Making a contribution from Oxford
The following is the introduction to a series of articles contributed by a group of five Jamaican students currently studying and residing at Oxford University.
We are not short of commentary in Jamaica; after all, we are a remarkably expressive people with strong views. For precisely this reason, when a group of us Jamaican Rhodes and Commonwealth scholars gathered at Oxford to discuss how best we could make a contribution to Jamaica, talking was low on the list.
We decided to target indigenous educational institutions that have not recently sent scholars to Oxford. We have been sharing our experiences and advising students on how best to prepare for achieving a Rhodes, Commonwealth or any other scholarship for graduate study. This has been a rewarding experience, especially given the enthusiastic responses of the students.
Primary Research on Jamaica
Most of us are carrying out primary research on areas of critical importance to Jamaica's development. These include psychology of stigma, trust in alternative economic and political governance systems, security sector reform and the fundamental rights of vulnerable and marginalised groups. We hold a variety of experiences that have shaped our perspectives on Jamaica's current trajectory: teaching in marginalised communities, working in the private and public sectors on public-private partnerships and in various professional and outreach organisations at the community, national and international levels.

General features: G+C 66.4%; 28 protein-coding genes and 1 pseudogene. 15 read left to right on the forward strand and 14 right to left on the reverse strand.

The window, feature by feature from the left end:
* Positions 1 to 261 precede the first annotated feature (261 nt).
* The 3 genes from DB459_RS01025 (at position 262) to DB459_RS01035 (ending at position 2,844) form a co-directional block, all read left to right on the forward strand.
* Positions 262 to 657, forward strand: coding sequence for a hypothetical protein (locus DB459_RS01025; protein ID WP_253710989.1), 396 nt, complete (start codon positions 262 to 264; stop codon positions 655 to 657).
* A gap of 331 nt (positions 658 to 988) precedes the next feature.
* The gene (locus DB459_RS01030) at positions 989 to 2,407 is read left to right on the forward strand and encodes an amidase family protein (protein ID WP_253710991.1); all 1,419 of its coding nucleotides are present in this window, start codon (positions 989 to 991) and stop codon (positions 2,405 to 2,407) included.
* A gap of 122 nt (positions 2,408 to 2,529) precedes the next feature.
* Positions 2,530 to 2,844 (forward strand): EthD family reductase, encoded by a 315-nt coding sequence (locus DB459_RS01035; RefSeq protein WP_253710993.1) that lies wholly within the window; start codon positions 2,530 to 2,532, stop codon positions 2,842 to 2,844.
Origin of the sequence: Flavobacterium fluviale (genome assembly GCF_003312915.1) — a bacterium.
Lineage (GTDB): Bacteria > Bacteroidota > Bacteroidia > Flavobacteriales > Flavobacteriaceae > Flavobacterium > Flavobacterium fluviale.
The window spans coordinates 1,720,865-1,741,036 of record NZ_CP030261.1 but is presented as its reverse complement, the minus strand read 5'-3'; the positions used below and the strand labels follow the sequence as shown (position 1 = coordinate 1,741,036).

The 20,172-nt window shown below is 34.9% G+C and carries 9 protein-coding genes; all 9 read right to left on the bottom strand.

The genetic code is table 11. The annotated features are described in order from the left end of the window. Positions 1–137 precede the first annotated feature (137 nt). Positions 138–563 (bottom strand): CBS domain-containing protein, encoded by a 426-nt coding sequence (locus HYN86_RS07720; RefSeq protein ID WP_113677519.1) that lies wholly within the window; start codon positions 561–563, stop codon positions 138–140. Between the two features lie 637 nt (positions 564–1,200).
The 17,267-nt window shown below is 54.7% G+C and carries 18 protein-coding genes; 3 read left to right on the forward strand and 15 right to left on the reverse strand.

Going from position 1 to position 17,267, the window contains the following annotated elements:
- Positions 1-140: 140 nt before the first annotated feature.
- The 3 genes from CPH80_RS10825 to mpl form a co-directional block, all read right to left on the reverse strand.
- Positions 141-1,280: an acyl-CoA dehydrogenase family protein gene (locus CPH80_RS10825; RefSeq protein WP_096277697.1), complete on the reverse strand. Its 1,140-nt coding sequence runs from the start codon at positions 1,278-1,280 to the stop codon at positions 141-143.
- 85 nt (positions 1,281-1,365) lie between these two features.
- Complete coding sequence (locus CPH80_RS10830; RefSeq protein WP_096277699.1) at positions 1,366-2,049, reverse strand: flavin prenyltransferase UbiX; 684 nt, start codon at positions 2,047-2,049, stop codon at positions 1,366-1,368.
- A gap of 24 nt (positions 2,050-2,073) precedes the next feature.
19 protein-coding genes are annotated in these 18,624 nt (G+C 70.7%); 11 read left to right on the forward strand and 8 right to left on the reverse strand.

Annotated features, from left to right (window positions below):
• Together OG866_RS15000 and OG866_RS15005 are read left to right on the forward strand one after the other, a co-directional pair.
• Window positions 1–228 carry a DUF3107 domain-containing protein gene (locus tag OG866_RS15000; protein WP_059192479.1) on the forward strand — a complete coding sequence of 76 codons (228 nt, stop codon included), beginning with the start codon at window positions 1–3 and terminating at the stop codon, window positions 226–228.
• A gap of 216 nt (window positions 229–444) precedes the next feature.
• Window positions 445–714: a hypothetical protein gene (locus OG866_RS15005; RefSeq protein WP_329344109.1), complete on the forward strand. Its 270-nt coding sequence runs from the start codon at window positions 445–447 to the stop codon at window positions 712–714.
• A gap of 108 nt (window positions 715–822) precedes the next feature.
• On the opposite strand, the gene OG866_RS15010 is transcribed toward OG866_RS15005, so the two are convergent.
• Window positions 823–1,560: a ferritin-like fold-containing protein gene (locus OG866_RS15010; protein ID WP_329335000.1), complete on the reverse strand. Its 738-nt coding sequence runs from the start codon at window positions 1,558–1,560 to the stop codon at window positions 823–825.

We all share a deep and abiding love for Jamaica and a concern for its future. We believe that the courageous leadership and wilful action required for progressive growth and sustainable development must be informed by a deep understanding of the challenges that have faced the Jamaican society historically, and in the present day. Such understanding is predicated on our ability to engage in meaningful dialogue, to cut across the barriers that divide us and to take collective responsibility. The five of us here at Oxford want to share what we are learning and contribute to the informed engagement and subsequent action of Jamaicans around issues that matter to Jamaica.
This series of articles, though based on our individual areas of interest and expertise, is the output of our conversations. Whereas we may not all agree on what each of us will write within this space, our differences are informed and respectful, and the vision and spirit with which we write is much the same.
The vision is simple: five students from different social spheres of Jamaica - steeped in different academic disciplines and with diverse professional aspirations, on varied points of the religious, urban-rural and class spectrums - may collaborate to provide a microcosm of the open, honest, grounded, evidence-based and forward-looking dialogue that is needed throughout Jamaica.
We make no claims to having a silver bullet or to being any closer to the issues than many others who contribute in a variety of ways. We note with optimism that similar conversations are taking place in pockets throughout Jamaica, every day. as students on scholarship at one of the world's oldest and arguably most prestigious educational institutions, we have chosen to utilise our privileged position to add value to some of the most critical debates surrounding Jamaica's future direction.